Do You Often Forget to Take Medication? 3 Ways to Help You Remember

Do You Often Forget to Take Medication? 3 Ways to Help You Remember

I was taught that on average a person remembers to take their medication 70% of the time. That is a lot of missed medication! Remembering to take medicine can be a challenge but there are helpful and easy ways to remember to take it more frequently.

Depending on the medication you take, missing doses can have negative consequences for your health. For example, taking an antibiotic only 70% of the time can lead to the bacteria becoming resistant to that antibiotic so it will no longer work when you need it.

1. Get a Weekly Pill Box

Taking medication can become a mindless activity. When done automatically it can be tricky to recall if you already had it. This leads to missed medication since most people will skip it instead of risking doubling-up.

Getting a weekly pill box can be helpful in this situation. If there is any doubt, you can double check your box. Having the ability to remind yourself if you have taken it will increase medication compliance.

Side Note: Keep medication safe

If you have or are bringing your medicine to a place where there are children, make sure to keep your medication safe. When medicine is put in a pill box it is generally no longer childproofed. Kids are curious and medicine can look like candy. Don't risk it!

There are medication boxes that have a locking mechanism that will be a "deterrent" to children although it is safer if you keep the medicine in a childproofed pill bottle. You can also buy a locking medication travel bag or medication box and put the pillbox inside. (Click HERE to go to my blog to see the medication boxes I recommend) 

2. Pair with an Existing Habit

There are many things we do every day:

  • Brushing teeth,
  • Eating breakfast,
  • Making coffee etc.

Pair taking medication with a daily activity you already do to increase the chance you remember to take it. Put it next to your toothbrush or have it sitting next to your coffee machine.

It takes time to develop a new habit so try piggybacking on a habit that is already in place.

3. Set an Alarm or Get a Medication Reminder App

You can set a daily reminder on your phone or watch. This can be as simple as setting a recurring alarm that will trigger you to take your medication.

Or you can use a FREE app like Round Health to remind you (only for iPhone currently). I like this medication reminder app because not only does it remind you, but it keeps track of how often you take it.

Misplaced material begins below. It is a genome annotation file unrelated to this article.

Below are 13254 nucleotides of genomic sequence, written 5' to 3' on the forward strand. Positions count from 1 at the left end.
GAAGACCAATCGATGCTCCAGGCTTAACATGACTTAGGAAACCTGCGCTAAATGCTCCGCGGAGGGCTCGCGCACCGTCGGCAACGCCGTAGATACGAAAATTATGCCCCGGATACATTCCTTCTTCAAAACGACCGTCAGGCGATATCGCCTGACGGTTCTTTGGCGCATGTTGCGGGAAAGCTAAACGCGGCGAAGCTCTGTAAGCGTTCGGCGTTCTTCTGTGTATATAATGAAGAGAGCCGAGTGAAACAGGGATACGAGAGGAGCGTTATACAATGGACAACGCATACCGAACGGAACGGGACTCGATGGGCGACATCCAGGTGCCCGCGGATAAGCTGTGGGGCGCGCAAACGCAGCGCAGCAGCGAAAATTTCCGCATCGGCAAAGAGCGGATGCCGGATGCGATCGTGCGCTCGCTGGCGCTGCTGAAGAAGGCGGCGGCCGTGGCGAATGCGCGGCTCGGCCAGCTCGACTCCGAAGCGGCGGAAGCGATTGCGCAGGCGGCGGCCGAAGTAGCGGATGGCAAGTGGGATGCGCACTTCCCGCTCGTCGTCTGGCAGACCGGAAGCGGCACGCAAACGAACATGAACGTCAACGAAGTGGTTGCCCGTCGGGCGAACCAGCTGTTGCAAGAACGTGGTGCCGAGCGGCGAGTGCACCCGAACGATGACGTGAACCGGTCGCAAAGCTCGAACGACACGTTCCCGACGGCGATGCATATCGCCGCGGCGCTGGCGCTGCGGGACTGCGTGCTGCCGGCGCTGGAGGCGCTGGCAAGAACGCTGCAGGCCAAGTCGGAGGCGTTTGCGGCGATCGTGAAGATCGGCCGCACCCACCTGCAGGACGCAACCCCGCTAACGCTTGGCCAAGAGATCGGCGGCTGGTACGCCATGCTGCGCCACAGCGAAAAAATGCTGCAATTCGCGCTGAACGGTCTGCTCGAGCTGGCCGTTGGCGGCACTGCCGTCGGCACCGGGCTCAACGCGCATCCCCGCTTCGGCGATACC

Here is what Round Health says about their app:

It provides subtle, persistent reminders that go beyond awkward phone alarms. By helping you set “reminder windows” tailored to your medicine and schedule, Round accommodates life’s unpredictable distractions and removes the stress of staying healthy. 

3 Easy Ways to Remember to Take Medications

These easy interventions will help you cut down on missed medication. As simple as they sound they can make the difference between remembering 50% of the time or 95%. Keep in mind, it's normal to forget to take medications so don't feel embarrassed to let your doctor know when you see them. I don't want to incorrectly draw the conclusion a medication doesn't work if you only take it 4 times a week. If I know that, I can help make a plan with you that makes more sense.

A version of this article first appeared here

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  • Liam Davidson

    It's better to not forget taking medications to avoid any side effect.

  • Paul Donnelly

    Good advices

  • Sara Evans

    Pill boxes are very useful

  • Daniel Mathieson

    Thanks for the tips !!!

  • Sinead Fitzgerald

    Medication is just one piece of a health and wellness plan

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Melissa (Wheelock) Welby, MD

Healthcare Expert

Dr. Melissa Welby is a psychiatrist that participates in people’s process of discovery, empowerment, and search for satisfaction and happiness. She treats a variety of illnesses including depression, anxiety & panic attacks, adult ADHD (Attention Deficit / Hyperactivity Disorders), bipolar disorder, OCD (Obsessive-Compulsive Disorder) and borderline personality disorder. She is also the current president of the Connecticut Psychiatric Association.She completed her Internship & Residency at Cambridge Hospital, affiliate of Harvard Medical School, 2000 to 2004. Dr. Melissa Welby is Board Certified in General Psychiatry by the American Board of Psychiatry and Neurology, 2005 to present. 


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